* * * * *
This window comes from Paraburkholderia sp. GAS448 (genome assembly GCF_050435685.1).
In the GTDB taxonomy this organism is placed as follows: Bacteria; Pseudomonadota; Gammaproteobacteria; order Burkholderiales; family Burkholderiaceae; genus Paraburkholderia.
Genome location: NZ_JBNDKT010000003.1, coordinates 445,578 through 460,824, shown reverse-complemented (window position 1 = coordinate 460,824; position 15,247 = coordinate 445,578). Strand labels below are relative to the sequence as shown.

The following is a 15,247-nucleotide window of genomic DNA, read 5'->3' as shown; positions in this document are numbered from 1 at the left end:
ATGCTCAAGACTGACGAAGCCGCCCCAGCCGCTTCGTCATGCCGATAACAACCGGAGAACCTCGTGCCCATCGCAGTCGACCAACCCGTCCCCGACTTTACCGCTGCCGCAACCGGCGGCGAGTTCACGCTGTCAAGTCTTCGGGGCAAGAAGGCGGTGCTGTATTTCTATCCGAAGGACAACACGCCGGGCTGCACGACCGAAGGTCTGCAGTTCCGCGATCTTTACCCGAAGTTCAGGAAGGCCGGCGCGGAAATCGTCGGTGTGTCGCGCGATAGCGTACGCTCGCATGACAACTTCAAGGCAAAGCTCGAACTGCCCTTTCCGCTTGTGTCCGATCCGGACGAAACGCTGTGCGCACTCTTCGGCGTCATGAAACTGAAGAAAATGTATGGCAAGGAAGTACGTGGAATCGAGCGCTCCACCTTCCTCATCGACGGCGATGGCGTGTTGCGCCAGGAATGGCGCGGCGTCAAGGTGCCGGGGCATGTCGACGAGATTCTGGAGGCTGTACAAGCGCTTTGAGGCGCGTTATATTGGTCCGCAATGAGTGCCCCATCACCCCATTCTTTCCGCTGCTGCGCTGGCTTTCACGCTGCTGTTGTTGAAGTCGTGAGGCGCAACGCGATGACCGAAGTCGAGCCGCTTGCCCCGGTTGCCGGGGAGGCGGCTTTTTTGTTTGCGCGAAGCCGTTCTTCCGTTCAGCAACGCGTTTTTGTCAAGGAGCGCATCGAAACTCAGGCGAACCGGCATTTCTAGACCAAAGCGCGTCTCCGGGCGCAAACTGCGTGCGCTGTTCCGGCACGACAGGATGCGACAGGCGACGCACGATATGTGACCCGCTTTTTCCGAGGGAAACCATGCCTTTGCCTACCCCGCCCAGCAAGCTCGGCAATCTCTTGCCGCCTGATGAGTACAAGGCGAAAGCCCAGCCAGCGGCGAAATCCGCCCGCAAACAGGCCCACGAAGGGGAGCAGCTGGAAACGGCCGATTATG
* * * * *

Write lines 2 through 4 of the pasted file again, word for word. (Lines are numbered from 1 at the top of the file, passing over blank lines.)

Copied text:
In the GTDB taxonomy this organism is placed as follows: Bacteria; Pseudomonadota; Gammaproteobacteria; order Burkholderiales; family Burkholderiaceae; genus Paraburkholderia.
Genome location: NZ_JBNDKT010000003.1, coordinates 445,578 through 460,824, shown reverse-complemented (window position 1 = coordinate 460,824; position 15,247 = coordinate 445,578). Strand labels below are relative to the sequence as shown.

The following is a 15,247-nucleotide window of genomic DNA, read 5'->3' as shown; positions in this document are numbered from 1 at the left end: